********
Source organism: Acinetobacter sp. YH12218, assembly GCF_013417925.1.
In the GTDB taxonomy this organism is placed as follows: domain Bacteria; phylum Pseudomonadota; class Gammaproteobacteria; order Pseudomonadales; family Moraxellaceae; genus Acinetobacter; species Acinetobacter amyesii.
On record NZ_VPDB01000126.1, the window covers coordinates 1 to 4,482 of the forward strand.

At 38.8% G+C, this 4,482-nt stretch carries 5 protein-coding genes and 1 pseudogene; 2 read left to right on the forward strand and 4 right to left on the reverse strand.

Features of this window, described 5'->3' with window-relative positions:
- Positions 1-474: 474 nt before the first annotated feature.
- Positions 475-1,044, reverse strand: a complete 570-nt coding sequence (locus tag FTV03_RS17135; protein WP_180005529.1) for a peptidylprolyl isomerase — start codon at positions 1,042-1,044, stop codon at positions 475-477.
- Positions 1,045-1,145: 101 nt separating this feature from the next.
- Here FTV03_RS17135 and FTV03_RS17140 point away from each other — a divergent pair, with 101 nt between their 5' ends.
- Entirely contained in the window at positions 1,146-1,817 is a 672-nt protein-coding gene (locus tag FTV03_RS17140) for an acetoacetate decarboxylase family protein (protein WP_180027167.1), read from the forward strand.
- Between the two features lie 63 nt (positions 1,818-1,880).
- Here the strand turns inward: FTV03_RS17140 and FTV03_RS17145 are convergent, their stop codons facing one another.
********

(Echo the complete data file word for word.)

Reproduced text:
Source organism: Acinetobacter sp. YH12218, assembly GCF_013417925.1.
In the GTDB taxonomy this organism is placed as follows: domain Bacteria; phylum Pseudomonadota; class Gammaproteobacteria; order Pseudomonadales; family Moraxellaceae; genus Acinetobacter; species Acinetobacter amyesii.
On record NZ_VPDB01000126.1, the window covers coordinates 1 to 4,482 of the forward strand.

At 38.8% G+C, this 4,482-nt stretch carries 5 protein-coding genes and 1 pseudogene; 2 read left to right on the forward strand and 4 right to left on the reverse strand.

Features of this window, described 5'->3' with window-relative positions:
- Positions 1-474: 474 nt before the first annotated feature.
- Positions 475-1,044, reverse strand: a complete 570-nt coding sequence (locus tag FTV03_RS17135; protein WP_180005529.1) for a peptidylprolyl isomerase — start codon at positions 1,042-1,044, stop codon at positions 475-477.
- Positions 1,045-1,145: 101 nt separating this feature from the next.
- Here FTV03_RS17135 and FTV03_RS17140 point away from each other — a divergent pair, with 101 nt between their 5' ends.
- Entirely contained in the window at positions 1,146-1,817 is a 672-nt protein-coding gene (locus tag FTV03_RS17140) for an acetoacetate decarboxylase family protein (protein WP_180027167.1), read from the forward strand.
- Between the two features lie 63 nt (positions 1,818-1,880).
- Here the strand turns inward: FTV03_RS17140 and FTV03_RS17145 are convergent, their stop codons facing one another.